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Our Debut Column in Glide Magazine

Debut Column – “The Biz” – Insider Perspective of the Music Biz by Engineer Peter Mignola

Originally published in http://www.glidemagazine.com/category/columns/the-biz/

October 16, 2013 by Peter Mignola
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The Biz is a debut column by guest columnist Pete Mignola, who is the owner and chief engineer of MetroSonic Studios which is located in Williamsburg, Brooklyn.  MetroSonic Studios is a world renowned fully analog & digital studio where major & independent labels have recorded & produced, ranging from EMI, Island/Def Jam, Chromeo, Flight of the Conchords and ABC TV. Mignolia opened the studio in 1991 and is still successfully managing & operating it. In addition to this, Pete is also an artist and has a full understanding of what’s necessary to take a music career to the next level..

 

Last week I had the opportunity to participate in a music biz panel Q&A.  Events like this inevitably generate some anxiety.  My routine does not include speaking to a large group. Truthfully, I’m locked away in the studio most of the week.  Aside from the time I spend with my family, I really don’t get out much.  The experience reminded me of my gigging days.  As a musician, you live for that reaction you get from an audience, but the initial “getting up on that stage” is always a bit nerve racking.

The chance to listen, observe, & catch up on what others had to say about the current state of the music biz was a chance well taken.  While many topics were covered & opinions offered, I found two themes that seemed to repeat throughout the evening: First: The music industry is a constantly changing landscape.  Ok, nothing new there.  The evolution of the music biz has been shaped by each wave of new technology and new music adopted by the public.  Second: Today’s “do it yourself” environment is wrought with new choices, new opportunity, and a whole new world of dilemmas.

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There are two strong factors behind the movement of artists into the world of DIY: Advancements in technology used in the music industry have led artists away from relying on pros for production.  As software and hardware have advanced, it has ultimately brought the cost of production down and opened up the process to just about anyone.  And, the consumer focused Internet has replaced the role labels have traditionally provided for marketing & distribution.  Social media and music & video sharing sites have made it easier for artists to release music to a virtually limitless audience.  We see this is as a positive change because more people now have a chance to pursue their musical ambitions.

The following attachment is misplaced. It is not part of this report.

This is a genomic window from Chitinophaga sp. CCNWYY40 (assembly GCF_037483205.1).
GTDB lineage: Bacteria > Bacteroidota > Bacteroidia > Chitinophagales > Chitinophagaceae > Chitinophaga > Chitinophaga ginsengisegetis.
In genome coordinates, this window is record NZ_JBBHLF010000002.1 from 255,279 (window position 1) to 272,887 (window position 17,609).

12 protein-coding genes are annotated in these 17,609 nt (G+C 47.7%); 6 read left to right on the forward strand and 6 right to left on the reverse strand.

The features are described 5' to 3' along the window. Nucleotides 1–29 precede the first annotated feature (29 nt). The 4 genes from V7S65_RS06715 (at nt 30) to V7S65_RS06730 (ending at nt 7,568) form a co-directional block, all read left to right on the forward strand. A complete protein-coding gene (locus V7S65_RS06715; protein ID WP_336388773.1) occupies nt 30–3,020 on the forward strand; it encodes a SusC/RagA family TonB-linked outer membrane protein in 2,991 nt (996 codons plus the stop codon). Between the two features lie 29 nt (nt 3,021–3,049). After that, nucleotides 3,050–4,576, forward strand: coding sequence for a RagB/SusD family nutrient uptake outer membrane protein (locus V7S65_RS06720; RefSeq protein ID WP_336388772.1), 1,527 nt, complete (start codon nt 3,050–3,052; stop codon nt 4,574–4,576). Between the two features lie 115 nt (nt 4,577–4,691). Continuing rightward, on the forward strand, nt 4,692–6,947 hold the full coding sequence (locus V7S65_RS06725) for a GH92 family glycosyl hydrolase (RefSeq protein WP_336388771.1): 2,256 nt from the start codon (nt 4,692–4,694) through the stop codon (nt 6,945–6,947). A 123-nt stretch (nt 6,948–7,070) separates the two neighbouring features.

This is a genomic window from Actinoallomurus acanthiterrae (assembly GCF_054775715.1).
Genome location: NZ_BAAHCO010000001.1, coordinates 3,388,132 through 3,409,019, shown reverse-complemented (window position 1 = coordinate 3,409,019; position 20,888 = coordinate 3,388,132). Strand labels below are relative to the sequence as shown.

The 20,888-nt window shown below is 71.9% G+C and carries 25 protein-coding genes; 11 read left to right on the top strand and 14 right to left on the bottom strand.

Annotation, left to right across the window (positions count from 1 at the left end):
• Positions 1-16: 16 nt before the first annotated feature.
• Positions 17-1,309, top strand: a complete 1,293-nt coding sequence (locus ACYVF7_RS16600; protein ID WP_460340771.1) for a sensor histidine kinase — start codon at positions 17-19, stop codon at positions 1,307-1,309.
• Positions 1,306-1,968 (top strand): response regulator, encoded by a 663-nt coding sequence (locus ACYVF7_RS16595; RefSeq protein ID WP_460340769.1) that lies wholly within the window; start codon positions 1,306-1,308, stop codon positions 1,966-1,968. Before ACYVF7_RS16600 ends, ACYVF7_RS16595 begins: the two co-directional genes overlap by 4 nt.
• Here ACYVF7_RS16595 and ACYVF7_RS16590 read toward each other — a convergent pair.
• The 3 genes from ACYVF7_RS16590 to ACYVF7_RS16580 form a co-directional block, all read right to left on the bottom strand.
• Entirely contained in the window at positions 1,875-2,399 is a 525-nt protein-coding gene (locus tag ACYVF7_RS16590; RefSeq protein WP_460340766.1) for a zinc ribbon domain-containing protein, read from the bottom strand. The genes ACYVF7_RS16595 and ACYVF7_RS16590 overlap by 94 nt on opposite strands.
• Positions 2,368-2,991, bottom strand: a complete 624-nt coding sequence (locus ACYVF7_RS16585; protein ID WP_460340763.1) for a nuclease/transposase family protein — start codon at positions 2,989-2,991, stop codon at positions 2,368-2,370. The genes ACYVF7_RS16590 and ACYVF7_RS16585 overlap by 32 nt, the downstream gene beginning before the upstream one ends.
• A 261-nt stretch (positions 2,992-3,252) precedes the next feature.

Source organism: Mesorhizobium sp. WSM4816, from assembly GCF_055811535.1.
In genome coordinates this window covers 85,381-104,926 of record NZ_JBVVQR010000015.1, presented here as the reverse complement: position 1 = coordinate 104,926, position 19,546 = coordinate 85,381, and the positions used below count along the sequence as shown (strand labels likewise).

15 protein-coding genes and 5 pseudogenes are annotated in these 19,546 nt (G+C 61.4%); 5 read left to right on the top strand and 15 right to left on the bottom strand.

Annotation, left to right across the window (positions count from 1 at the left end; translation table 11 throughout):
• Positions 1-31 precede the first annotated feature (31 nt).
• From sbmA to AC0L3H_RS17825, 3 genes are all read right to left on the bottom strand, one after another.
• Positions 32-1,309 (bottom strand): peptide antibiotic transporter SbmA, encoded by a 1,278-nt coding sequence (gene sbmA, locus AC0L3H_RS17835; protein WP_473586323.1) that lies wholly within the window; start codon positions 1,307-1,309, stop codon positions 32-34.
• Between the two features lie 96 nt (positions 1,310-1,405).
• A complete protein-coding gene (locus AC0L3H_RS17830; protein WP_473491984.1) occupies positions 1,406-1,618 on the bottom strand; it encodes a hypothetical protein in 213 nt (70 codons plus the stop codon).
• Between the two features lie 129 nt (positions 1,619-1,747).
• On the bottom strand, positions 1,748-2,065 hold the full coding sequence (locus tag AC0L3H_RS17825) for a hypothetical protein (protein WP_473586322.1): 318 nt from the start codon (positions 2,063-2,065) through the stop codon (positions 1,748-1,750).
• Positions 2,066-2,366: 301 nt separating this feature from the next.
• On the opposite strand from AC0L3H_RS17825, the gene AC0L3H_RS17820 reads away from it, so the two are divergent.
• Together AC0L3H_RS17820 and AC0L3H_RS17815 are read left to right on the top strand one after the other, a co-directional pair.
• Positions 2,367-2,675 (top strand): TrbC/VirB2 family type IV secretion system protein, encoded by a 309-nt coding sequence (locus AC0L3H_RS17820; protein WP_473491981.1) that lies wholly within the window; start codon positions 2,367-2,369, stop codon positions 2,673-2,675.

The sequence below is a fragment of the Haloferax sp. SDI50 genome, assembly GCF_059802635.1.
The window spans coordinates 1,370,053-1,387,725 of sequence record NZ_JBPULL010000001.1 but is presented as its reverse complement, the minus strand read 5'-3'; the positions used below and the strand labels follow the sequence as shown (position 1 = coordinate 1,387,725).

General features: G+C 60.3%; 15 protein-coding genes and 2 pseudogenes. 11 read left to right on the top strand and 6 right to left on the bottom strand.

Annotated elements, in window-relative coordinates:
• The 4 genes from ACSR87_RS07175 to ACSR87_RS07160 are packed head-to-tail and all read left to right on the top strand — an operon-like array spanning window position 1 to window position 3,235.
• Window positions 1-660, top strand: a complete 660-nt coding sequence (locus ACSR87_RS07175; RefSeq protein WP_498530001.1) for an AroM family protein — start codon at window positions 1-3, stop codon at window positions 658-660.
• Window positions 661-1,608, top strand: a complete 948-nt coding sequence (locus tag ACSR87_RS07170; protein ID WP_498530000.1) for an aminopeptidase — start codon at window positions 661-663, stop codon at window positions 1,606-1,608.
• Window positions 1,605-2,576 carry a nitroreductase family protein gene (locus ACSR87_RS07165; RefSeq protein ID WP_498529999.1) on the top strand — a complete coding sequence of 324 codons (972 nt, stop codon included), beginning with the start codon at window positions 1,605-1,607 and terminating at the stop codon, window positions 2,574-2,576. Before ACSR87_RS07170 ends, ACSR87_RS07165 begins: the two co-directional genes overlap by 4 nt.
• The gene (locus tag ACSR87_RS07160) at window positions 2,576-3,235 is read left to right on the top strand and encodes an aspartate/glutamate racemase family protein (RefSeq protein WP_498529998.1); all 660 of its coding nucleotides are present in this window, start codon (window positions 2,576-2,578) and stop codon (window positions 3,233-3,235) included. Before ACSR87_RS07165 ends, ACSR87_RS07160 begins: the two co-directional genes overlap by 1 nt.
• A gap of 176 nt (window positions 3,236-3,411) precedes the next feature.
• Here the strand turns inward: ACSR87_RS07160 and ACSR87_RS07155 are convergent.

Over the past decade we’ve witnessed huge changes in the music biz that have lead to greater access and opportunity for the independent or “indie” artist.  As technology has advanced, it has changed the way albums are created and distributed for artists all around the world.  Now you can release music directly to the consumer via digital platforms and control all the aspects of the production process.  In many ways, this change is fantastic because it gives the artist more ownership and control over the development of their music and brand. However, with all the new outlets and control of your product there will also come more challenges and problems for the indie artist to solve.  Some questions we will be asking and trying to objectively answer over the course of our upcoming articles :

Is it wise to take on everything yourself just because you can?  Does this approach really save you money over the long term?  Maybe most important, will my DIY approach achieve the expectations I have for my project, and my music career goals?

Indie artists face a real challenge of being taken seriously (or not) by industry professionals.  Your project will be held to the same standard as artists who are signed to labels with budgets for production, management, marketing and distribution services.  To save money, you may choose to produce your own tracks, manage your own marketing campaign, and act as your own manager.  But do you have the skill & experience to really pull it all off?  In some cases, you may have no other choice, as this is the only way it will get done.  But, be realistic…

As an indie you need to be willing to have the hard conversation with yourself or band, about which activities you’re willing to outsource and which ones you not only want to do yourself but are actually skilled to do on your own!

I thought it would be a good idea to offer feedback through actual artist responses. Since I work with artists regularly, I hear first hand what they’re experiencing as they push to reach their goals and dreams. In the next installment, I’m sitting down with some of the artists I have recently worked with to explore how they came to decide what to pursue on their own, and where they thought it was best to engage others to help them out.  How did those decisions work out for them? What changes, if any, did they make to their plan along the way as they were able to see results? Some of these artists may be new to you, and others might already be on your music discovery radar! But you’ll get an understanding of the dedication that goes into actually “making it” in this industry.

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